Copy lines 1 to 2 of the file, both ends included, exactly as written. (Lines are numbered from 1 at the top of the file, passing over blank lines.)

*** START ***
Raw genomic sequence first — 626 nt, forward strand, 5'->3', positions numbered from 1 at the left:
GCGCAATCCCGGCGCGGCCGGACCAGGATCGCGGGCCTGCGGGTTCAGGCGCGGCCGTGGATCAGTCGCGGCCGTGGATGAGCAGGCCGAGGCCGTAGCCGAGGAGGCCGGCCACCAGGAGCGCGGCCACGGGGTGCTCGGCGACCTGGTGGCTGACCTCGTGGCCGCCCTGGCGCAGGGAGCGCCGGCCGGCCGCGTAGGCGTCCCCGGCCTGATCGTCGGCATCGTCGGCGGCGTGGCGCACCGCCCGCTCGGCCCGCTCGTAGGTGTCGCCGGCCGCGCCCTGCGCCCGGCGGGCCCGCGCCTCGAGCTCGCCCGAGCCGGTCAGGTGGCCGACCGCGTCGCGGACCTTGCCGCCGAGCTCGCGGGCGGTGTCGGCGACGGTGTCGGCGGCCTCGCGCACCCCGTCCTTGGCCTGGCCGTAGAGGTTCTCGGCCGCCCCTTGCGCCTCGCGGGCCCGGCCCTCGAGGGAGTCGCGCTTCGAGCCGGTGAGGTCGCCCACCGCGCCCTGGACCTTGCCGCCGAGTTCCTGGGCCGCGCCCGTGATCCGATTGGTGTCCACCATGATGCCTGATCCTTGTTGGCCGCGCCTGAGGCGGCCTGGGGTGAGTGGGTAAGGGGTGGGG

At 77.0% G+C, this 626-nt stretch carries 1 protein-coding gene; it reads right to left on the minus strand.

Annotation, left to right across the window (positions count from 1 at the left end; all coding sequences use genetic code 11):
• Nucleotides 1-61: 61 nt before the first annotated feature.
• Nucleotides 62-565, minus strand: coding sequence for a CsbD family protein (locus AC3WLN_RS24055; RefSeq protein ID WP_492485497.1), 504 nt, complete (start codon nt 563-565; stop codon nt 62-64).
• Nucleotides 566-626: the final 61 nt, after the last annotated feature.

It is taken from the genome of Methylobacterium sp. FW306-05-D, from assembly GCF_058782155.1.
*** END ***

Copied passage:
Raw genomic sequence first — 626 nt, forward strand, 5'->3', positions numbered from 1 at the left:
GCGCAATCCCGGCGCGGCCGGACCAGGATCGCGGGCCTGCGGGTTCAGGCGCGGCCGTGGATCAGTCGCGGCCGTGGATGAGCAGGCCGAGGCCGTAGCCGAGGAGGCCGGCCACCAGGAGCGCGGCCACGGGGTGCTCGGCGACCTGGTGGCTGACCTCGTGGCCGCCCTGGCGCAGGGAGCGCCGGCCGGCCGCGTAGGCGTCCCCGGCCTGATCGTCGGCATCGTCGGCGGCGTGGCGCACCGCCCGCTCGGCCCGCTCGTAGGTGTCGCCGGCCGCGCCCTGCGCCCGGCGGGCCCGCGCCTCGAGCTCGCCCGAGCCGGTCAGGTGGCCGACCGCGTCGCGGACCTTGCCGCCGAGCTCGCGGGCGGTGTCGGCGACGGTGTCGGCGGCCTCGCGCACCCCGTCCTTGGCCTGGCCGTAGAGGTTCTCGGCCGCCCCTTGCGCCTCGCGGGCCCGGCCCTCGAGGGAGTCGCGCTTCGAGCCGGTGAGGTCGCCCACCGCGCCCTGGACCTTGCCGCCGAGTTCCTGGGCCGCGCCCGTGATCCGATTGGTGTCCACCATGATGCCTGATCCTTGTTGGCCGCGCCTGAGGCGGCCTGGGGTGAGTGGGTAAGGGGTGGGG